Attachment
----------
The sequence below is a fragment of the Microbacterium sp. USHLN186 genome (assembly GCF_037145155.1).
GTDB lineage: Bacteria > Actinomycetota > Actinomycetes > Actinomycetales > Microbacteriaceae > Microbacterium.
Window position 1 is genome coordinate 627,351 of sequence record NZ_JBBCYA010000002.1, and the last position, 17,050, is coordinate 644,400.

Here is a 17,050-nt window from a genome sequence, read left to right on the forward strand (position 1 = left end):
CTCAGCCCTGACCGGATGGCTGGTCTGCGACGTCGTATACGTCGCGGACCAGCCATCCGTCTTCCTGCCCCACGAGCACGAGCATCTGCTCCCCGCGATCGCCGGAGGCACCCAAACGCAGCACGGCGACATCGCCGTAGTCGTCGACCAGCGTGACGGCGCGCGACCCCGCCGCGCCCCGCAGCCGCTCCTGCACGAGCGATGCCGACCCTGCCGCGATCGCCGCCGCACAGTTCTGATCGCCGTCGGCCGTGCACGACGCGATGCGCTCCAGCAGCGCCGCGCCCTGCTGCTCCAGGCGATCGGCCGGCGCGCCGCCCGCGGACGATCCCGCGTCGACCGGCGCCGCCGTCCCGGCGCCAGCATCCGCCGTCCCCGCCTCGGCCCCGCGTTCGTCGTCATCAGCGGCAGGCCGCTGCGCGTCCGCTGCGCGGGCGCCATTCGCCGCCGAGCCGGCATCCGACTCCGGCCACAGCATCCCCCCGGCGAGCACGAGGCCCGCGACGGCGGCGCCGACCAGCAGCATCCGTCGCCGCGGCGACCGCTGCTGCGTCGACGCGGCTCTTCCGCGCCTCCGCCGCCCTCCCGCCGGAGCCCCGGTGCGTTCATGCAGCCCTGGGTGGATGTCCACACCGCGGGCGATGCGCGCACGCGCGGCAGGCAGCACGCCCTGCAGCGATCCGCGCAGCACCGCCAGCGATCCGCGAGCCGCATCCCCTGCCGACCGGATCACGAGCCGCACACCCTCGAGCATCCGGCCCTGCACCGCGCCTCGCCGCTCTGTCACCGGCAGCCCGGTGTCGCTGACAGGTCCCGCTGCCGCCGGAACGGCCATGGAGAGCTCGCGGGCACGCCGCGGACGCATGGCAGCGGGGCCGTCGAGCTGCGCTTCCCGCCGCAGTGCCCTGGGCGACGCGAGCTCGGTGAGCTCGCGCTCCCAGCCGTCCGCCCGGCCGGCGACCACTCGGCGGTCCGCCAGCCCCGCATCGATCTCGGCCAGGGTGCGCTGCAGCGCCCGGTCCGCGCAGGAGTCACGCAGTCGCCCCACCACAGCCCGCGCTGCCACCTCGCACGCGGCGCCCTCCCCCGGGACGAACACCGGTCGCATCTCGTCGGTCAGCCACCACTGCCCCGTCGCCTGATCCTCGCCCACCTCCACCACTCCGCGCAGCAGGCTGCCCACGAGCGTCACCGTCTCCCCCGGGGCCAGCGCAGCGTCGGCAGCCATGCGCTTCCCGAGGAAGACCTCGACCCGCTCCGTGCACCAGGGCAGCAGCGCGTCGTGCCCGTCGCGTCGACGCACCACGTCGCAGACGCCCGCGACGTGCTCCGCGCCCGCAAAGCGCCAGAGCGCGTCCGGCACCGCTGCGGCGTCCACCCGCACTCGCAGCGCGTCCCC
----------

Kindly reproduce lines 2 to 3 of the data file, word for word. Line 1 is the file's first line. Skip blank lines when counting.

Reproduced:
GTDB lineage: Bacteria > Actinomycetota > Actinomycetes > Actinomycetales > Microbacteriaceae > Microbacterium.
Window position 1 is genome coordinate 627,351 of sequence record NZ_JBBCYA010000002.1, and the last position, 17,050, is coordinate 644,400.